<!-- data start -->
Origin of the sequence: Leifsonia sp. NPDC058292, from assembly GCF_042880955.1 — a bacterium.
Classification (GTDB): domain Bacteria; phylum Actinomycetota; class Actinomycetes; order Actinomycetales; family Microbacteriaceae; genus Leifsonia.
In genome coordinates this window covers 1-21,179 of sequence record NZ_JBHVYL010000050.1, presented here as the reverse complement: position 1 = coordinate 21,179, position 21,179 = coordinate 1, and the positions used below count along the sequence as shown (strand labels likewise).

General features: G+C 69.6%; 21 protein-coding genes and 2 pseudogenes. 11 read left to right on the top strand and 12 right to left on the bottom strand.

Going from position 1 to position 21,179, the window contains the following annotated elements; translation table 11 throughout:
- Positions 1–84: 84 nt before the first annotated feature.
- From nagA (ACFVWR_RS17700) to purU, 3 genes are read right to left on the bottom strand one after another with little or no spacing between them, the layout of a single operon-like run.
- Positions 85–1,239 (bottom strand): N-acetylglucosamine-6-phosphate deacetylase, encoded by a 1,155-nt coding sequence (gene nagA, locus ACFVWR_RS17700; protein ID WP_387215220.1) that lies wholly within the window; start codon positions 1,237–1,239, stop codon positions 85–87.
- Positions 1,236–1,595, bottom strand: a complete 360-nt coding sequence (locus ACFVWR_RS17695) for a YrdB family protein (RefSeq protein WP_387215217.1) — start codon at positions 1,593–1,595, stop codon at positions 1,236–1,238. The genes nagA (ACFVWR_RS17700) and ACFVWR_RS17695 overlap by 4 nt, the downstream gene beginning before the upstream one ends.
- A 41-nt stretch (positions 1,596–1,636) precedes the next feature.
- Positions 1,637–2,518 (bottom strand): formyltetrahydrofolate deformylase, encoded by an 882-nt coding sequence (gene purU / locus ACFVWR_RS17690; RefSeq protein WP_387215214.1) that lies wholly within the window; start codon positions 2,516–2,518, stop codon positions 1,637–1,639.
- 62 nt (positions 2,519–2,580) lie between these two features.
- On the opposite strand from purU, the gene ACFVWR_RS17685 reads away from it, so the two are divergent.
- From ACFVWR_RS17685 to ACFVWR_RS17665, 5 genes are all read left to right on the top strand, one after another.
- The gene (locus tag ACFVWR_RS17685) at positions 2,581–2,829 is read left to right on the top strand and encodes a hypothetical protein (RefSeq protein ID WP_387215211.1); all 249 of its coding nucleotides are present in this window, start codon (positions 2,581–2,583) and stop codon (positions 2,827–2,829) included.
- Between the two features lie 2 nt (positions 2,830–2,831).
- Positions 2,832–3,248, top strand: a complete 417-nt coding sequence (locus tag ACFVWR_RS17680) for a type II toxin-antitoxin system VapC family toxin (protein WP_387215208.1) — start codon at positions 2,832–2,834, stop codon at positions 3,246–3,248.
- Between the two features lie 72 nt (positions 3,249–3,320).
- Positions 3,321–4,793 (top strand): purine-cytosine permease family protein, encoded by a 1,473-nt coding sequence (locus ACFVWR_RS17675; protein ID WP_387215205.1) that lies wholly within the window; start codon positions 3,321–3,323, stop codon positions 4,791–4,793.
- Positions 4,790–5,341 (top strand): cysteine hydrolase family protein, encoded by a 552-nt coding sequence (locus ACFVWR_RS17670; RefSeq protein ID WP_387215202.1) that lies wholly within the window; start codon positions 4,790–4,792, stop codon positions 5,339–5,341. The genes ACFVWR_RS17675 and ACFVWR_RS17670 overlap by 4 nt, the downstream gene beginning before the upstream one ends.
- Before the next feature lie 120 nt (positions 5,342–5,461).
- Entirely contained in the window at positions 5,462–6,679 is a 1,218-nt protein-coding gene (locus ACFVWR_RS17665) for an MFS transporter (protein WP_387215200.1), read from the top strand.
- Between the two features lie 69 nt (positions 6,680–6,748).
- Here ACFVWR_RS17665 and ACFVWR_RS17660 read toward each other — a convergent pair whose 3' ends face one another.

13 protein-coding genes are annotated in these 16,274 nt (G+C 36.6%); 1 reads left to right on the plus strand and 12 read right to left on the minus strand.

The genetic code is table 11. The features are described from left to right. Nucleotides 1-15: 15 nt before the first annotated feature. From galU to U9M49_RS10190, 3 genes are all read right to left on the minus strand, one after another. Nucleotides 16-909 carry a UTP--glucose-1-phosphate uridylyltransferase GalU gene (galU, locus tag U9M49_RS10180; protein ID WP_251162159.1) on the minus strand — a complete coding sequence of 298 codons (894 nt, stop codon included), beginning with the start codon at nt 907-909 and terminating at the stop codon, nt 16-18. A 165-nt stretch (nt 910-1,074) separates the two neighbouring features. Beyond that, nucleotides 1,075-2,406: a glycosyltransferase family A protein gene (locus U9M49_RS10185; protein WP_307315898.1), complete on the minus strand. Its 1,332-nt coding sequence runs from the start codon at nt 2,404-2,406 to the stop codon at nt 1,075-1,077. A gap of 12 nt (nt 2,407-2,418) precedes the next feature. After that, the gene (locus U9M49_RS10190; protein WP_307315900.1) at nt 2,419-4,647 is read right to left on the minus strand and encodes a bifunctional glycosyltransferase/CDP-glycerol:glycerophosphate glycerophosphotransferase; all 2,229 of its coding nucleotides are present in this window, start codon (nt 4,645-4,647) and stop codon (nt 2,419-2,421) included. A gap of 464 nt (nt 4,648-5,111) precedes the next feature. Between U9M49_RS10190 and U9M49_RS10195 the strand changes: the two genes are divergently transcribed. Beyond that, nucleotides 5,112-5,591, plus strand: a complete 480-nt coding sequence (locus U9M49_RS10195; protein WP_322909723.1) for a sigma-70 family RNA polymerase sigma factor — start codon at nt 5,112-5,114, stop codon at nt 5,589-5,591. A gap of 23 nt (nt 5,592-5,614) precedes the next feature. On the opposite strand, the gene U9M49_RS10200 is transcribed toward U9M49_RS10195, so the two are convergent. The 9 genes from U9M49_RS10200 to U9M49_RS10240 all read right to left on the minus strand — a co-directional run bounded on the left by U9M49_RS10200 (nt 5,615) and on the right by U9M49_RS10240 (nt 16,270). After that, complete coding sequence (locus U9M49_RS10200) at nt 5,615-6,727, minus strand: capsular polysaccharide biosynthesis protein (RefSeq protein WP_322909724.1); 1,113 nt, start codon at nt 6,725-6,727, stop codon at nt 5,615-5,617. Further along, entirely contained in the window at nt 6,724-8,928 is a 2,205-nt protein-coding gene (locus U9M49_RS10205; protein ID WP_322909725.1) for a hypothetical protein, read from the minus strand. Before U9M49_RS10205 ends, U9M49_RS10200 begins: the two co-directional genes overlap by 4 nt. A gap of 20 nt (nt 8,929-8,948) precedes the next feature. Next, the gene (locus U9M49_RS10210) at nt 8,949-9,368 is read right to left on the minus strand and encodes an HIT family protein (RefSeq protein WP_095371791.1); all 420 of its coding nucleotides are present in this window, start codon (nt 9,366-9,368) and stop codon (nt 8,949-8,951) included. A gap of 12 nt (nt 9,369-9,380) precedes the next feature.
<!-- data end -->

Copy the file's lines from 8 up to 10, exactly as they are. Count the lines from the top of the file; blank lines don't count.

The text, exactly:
- Positions 85–1,239 (bottom strand): N-acetylglucosamine-6-phosphate deacetylase, encoded by a 1,155-nt coding sequence (gene nagA, locus ACFVWR_RS17700; protein ID WP_387215220.1) that lies wholly within the window; start codon positions 1,237–1,239, stop codon positions 85–87.
- Positions 1,236–1,595, bottom strand: a complete 360-nt coding sequence (locus ACFVWR_RS17695) for a YrdB family protein (RefSeq protein WP_387215217.1) — start codon at positions 1,593–1,595, stop codon at positions 1,236–1,238. The genes nagA (ACFVWR_RS17700) and ACFVWR_RS17695 overlap by 4 nt, the downstream gene beginning before the upstream one ends.
- A 41-nt stretch (positions 1,596–1,636) precedes the next feature.